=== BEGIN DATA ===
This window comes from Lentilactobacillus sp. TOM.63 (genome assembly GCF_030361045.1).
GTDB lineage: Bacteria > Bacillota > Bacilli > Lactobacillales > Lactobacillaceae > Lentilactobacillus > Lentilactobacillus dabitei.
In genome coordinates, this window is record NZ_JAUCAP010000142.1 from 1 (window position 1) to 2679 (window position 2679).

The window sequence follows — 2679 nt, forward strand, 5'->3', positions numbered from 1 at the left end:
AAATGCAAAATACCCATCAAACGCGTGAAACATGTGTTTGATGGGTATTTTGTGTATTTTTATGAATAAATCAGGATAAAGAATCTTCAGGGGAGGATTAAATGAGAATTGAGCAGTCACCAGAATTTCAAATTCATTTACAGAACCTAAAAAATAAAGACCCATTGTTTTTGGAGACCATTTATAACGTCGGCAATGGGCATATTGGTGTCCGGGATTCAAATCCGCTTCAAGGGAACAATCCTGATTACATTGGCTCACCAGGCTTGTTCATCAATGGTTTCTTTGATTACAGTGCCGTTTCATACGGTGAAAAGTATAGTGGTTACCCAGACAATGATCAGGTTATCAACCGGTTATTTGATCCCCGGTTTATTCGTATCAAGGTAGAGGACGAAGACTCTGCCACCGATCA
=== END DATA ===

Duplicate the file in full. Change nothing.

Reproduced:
This window comes from Lentilactobacillus sp. TOM.63 (genome assembly GCF_030361045.1).
GTDB lineage: Bacteria > Bacillota > Bacilli > Lactobacillales > Lactobacillaceae > Lentilactobacillus > Lentilactobacillus dabitei.
In genome coordinates, this window is record NZ_JAUCAP010000142.1 from 1 (window position 1) to 2679 (window position 2679).

The window sequence follows — 2679 nt, forward strand, 5'->3', positions numbered from 1 at the left end:
AAATGCAAAATACCCATCAAACGCGTGAAACATGTGTTTGATGGGTATTTTGTGTATTTTTATGAATAAATCAGGATAAAGAATCTTCAGGGGAGGATTAAATGAGAATTGAGCAGTCACCAGAATTTCAAATTCATTTACAGAACCTAAAAAATAAAGACCCATTGTTTTTGGAGACCATTTATAACGTCGGCAATGGGCATATTGGTGTCCGGGATTCAAATCCGCTTCAAGGGAACAATCCTGATTACATTGGCTCACCAGGCTTGTTCATCAATGGTTTCTTTGATTACAGTGCCGTTTCATACGGTGAAAAGTATAGTGGTTACCCAGACAATGATCAGGTTATCAACCGGTTATTTGATCCCCGGTTTATTCGTATCAAGGTAGAGGACGAAGACTCTGCCACCGATCA